Performing the Everyday: Clothing as Altermodern Resistance in the select works of Amitav Ghosh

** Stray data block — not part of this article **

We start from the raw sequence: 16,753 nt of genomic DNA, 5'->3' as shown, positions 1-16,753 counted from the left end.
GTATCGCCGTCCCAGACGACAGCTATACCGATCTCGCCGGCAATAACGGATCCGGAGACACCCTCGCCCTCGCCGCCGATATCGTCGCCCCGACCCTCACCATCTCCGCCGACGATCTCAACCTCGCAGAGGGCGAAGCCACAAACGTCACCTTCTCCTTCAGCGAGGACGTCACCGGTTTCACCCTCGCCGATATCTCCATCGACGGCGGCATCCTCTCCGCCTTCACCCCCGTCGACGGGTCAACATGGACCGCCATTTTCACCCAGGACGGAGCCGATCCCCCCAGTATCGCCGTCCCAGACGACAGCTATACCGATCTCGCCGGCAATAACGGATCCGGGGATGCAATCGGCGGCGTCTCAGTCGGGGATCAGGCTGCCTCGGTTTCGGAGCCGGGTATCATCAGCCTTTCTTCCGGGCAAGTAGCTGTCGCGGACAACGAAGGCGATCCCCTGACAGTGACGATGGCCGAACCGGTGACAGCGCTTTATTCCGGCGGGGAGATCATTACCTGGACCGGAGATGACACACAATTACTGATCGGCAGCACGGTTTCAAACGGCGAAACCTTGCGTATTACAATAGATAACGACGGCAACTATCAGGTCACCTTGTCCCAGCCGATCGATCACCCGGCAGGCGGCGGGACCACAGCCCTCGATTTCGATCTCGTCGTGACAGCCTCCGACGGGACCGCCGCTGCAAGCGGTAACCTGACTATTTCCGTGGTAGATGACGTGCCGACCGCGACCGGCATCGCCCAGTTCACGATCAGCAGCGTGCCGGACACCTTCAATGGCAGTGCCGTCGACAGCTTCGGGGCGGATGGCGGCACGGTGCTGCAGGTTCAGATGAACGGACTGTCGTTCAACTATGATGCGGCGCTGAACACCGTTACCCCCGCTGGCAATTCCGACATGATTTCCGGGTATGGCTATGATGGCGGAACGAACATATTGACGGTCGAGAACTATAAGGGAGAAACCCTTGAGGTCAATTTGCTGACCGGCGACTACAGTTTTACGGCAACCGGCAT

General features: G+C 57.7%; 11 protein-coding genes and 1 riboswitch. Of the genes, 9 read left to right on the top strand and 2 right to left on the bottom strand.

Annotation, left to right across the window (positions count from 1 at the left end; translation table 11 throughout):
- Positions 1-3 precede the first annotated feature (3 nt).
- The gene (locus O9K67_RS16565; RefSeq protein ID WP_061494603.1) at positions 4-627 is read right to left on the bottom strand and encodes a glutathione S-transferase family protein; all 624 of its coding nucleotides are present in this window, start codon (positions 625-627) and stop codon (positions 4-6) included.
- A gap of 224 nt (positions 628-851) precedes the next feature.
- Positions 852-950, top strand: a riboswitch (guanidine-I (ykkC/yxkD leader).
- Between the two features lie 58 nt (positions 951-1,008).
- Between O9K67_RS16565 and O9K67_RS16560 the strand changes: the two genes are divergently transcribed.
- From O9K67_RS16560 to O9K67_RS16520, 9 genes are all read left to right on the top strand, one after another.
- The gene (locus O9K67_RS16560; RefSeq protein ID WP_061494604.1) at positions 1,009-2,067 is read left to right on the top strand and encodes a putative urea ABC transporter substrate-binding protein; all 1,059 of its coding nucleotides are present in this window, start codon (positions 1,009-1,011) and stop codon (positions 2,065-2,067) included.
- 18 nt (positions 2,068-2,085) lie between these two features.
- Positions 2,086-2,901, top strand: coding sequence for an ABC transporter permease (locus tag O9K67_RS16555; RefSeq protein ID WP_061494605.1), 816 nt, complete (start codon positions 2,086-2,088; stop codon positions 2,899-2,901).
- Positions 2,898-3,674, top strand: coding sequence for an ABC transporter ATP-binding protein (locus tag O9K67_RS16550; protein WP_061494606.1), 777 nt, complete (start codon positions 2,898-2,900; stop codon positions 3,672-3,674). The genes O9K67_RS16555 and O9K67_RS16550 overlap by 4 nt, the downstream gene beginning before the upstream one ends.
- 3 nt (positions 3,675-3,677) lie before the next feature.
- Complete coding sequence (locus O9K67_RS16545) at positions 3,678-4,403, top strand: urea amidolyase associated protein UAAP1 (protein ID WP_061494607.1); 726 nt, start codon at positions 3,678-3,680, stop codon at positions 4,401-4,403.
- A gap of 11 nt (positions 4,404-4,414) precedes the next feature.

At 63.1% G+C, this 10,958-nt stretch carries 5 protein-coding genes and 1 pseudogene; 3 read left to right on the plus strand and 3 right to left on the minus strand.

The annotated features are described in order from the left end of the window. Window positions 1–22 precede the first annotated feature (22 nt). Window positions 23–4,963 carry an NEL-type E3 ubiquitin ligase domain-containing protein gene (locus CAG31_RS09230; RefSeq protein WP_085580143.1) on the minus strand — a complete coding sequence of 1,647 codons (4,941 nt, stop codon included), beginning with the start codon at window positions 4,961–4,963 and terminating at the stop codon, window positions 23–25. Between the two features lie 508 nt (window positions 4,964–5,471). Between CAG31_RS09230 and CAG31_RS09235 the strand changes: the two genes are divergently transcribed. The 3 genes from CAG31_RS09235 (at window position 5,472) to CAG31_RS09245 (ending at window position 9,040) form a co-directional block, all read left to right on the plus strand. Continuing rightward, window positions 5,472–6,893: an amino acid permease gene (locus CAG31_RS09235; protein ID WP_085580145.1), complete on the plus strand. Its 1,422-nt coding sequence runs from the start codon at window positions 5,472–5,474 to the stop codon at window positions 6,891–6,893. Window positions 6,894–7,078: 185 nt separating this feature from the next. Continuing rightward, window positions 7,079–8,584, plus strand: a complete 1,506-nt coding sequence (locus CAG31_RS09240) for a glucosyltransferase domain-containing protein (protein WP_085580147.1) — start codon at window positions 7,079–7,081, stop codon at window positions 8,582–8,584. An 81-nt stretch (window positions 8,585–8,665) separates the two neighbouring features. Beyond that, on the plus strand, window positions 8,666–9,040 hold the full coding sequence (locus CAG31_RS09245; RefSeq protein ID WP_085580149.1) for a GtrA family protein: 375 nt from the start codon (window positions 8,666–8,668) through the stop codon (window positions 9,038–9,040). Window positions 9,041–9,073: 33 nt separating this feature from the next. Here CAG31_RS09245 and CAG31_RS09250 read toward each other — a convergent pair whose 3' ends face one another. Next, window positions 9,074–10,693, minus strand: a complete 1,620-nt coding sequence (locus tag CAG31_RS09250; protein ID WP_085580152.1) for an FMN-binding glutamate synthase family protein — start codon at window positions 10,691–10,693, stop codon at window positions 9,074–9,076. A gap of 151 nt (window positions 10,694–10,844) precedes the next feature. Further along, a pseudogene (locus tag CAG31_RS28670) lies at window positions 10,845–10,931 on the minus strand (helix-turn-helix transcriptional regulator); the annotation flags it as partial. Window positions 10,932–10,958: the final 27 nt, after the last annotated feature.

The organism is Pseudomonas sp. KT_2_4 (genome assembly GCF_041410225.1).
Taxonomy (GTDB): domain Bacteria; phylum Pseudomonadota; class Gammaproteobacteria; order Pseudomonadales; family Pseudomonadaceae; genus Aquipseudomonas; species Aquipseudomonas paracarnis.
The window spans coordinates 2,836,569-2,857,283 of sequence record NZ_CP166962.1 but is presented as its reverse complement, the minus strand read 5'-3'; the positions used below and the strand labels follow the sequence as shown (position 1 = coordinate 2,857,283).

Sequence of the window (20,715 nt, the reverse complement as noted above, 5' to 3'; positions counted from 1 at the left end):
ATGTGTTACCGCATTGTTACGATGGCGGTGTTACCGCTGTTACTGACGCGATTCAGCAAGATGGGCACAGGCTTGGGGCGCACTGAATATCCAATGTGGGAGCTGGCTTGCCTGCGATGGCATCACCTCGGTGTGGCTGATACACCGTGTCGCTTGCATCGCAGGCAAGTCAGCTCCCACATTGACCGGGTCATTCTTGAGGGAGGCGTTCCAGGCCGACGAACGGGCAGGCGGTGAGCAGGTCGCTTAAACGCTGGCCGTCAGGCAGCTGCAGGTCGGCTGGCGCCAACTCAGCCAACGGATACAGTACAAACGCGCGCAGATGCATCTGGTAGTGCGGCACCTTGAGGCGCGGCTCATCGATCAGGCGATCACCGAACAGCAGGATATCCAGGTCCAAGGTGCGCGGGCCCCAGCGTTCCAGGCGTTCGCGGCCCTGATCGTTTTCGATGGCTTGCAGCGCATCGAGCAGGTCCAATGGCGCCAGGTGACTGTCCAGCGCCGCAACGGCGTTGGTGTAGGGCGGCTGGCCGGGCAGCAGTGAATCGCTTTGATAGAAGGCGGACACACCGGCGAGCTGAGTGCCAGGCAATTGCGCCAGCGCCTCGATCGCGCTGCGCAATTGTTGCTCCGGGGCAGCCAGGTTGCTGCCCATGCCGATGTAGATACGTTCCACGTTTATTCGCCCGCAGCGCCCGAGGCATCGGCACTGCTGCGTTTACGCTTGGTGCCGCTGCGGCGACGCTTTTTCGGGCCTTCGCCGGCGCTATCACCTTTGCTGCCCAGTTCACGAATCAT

Writing/reading is a political act. During the process the writer/reader creates alternate spaces of expressions, distinctive open fields on which a creative writer’s impressions and politics come to play. Amitav Ghosh, an author from the Indian subcontinent, writing in the latter half of the twentieth century and debating on history, culture, politics, language and people makes use of this plane of possibilities to invent stories that challenge previously recorded scripts of colonial history and its forms of representations. Amitav Ghosh’s narratives remind us of the need for continuous local struggles against standardization through the creation of altermodern everyday spaces of tactical living. Amitav Ghosh’s narratives are reminders of the continued resistance one needs to play to thwart all kinds of dominance. His narratives spin around little acts of tactical everyday detailing to bring out the hitherto unperformed possibilities of resistances. Clothing, food, beliefs, faith, religion, survival instincts and other such subtle expressions of life are rendered to be the altermodern modes of performing resistance within his narratives. The present paper attempts to read how Ghosh has unassumingly used patterns of clothing as mode of tactical resistance in his works The Glass Palace, In an Antique Land and The Hungry Tide.